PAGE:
Not to be underestimated are the challenges and changes an individual team will undergo during its metamorphosis to self organization.

First there has to be a level a willingness on the team, even just to try. The basics should be described to every team member; that they all have a shared accountability for the success and improvement of the team, that is it everyone’s job to learn, ask questions and to challenge things that don't seem to make sense and so on. Sometimes teams jump at this opportunity and others shy away from it. If many of the members are used to traditional hierarchal teams they may want to just come to work and “do their job”. It is important to explain to those individuals why the particular changes are being made and how these types of teams increase the quality of software as well as allow the organization to adapt to changes more fluidly over time.

Unfortunately, not all individuals will acclimatize to this. While this is pretty rare, occasionally it may be required to inform a team member that this is the intended direction of the team, and that if they are not comfortable with the new environment, perhaps they would be better suited elsewhere in the company. To be clear, a transfer of this type should be made genuinely and not as a my-way-or-the-highway threat.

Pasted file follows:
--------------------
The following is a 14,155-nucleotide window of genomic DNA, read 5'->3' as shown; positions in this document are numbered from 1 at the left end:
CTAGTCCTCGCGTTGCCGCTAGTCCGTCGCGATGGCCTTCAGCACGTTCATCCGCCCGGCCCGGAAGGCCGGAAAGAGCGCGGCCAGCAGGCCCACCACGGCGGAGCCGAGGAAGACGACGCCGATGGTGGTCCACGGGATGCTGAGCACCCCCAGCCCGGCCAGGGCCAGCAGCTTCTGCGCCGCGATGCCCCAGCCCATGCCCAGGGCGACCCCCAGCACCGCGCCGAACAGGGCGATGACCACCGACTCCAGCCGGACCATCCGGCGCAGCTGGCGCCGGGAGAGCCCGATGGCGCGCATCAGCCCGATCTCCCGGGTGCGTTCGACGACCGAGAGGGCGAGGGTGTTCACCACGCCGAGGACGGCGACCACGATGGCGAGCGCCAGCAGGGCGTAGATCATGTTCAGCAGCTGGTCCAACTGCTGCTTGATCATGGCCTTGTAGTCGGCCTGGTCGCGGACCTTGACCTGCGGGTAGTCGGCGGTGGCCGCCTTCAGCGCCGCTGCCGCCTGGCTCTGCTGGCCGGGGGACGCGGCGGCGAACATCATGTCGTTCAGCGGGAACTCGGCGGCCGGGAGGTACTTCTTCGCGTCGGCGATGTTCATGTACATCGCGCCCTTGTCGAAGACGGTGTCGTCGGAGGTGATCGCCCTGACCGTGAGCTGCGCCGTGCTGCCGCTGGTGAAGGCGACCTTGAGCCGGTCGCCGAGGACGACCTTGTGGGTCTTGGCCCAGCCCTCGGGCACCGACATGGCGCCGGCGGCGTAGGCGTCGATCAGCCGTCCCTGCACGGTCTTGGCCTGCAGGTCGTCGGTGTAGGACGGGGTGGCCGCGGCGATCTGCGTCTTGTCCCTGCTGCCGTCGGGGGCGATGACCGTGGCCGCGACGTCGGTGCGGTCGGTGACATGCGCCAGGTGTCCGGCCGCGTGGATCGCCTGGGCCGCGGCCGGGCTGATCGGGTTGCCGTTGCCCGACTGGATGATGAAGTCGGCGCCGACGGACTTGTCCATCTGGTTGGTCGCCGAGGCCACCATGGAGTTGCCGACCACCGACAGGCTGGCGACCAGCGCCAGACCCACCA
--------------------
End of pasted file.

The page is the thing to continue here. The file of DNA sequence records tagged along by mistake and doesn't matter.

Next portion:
The second consideration is to determine if the team in it’s current state is able. A team needs to have some members that are likely to emerge as leaders as well has have individuals with technical proficiencies and domain knowledge. Sometimes the team lead, tech lead or manager is already providing sufficient leadership, but not always and not always in all areas that require leadership. Often times, in a self organizing team, multiple leaders will emerge. That’s okay. It’s not like leadership is defined or imbued with a title anyway right?

So this all seems really complicated and risky. Why bother?
To be sure, migrating from traditional teams to self-organizing teams should not be trivialized. Quite often it can be useful to being in someone from the outside to spend time with a team to help them with this transformation. This “coach” is certainly not required, but having an effective change agent knowledgable of agile engineering practices and methodologies generally is, whether that person be internal or external. It’s also important to remember it doesn’t have to happen overnight (and probably shouldn’t), simply keep the principles in mind and continually adjust towards the goal.

Edwards Deming showed that, even with automotive factory workers, empowering the lowest levels of an organization greatly increased quality, productivity, and job satisfaction while simultaneously keeping problem solving and decision making flexible and adaptive. This is especially true, and perhaps even necessary, for long-term success when “managing” or organizing knowledge workers. However, in the end your organization can reap the same benefits Deming found. Your software teams will be able to create higher quality products while feeling more autonomy, purpose, and mastery in their jobs while keeping your organization more responsive to change.